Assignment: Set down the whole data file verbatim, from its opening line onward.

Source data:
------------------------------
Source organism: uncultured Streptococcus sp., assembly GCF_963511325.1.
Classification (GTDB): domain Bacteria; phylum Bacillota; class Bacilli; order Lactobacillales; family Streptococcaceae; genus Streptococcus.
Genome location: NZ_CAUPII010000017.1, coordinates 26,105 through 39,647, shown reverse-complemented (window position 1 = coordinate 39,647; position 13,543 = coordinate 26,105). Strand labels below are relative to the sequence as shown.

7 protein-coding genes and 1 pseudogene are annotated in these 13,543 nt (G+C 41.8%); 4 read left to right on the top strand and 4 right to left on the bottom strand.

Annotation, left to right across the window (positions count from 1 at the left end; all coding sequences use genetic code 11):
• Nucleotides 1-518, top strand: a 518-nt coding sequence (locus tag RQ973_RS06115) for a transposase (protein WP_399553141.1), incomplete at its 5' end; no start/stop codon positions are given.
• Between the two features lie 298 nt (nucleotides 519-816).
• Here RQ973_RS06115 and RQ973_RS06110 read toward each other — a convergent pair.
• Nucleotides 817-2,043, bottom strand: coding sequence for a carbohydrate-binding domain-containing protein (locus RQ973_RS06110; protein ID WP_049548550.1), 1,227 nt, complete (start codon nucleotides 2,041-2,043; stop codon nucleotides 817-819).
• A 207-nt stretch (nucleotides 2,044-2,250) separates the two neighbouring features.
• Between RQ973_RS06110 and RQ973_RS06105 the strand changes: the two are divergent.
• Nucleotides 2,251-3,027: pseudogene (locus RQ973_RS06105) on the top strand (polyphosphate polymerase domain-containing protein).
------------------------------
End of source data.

Source organism: uncultured Streptococcus sp., assembly GCF_963511325.1.
Classification (GTDB): domain Bacteria; phylum Bacillota; class Bacilli; order Lactobacillales; family Streptococcaceae; genus Streptococcus.
Genome location: NZ_CAUPII010000017.1, coordinates 26,105 through 39,647, shown reverse-complemented (window position 1 = coordinate 39,647; position 13,543 = coordinate 26,105). Strand labels below are relative to the sequence as shown.

7 protein-coding genes and 1 pseudogene are annotated in these 13,543 nt (G+C 41.8%); 4 read left to right on the top strand and 4 right to left on the bottom strand.

Annotation, left to right across the window (positions count from 1 at the left end; all coding sequences use genetic code 11):
• Nucleotides 1-518, top strand: a 518-nt coding sequence (locus tag RQ973_RS06115) for a transposase (protein WP_399553141.1), incomplete at its 5' end; no start/stop codon positions are given.
• Between the two features lie 298 nt (nucleotides 519-816).
• Here RQ973_RS06115 and RQ973_RS06110 read toward each other — a convergent pair.
• Nucleotides 817-2,043, bottom strand: coding sequence for a carbohydrate-binding domain-containing protein (locus RQ973_RS06110; protein ID WP_049548550.1), 1,227 nt, complete (start codon nucleotides 2,041-2,043; stop codon nucleotides 817-819).
• A 207-nt stretch (nucleotides 2,044-2,250) separates the two neighbouring features.
• Between RQ973_RS06110 and RQ973_RS06105 the strand changes: the two are divergent.
• Nucleotides 2,251-3,027: pseudogene (locus RQ973_RS06105) on the top strand (polyphosphate polymerase domain-containing protein).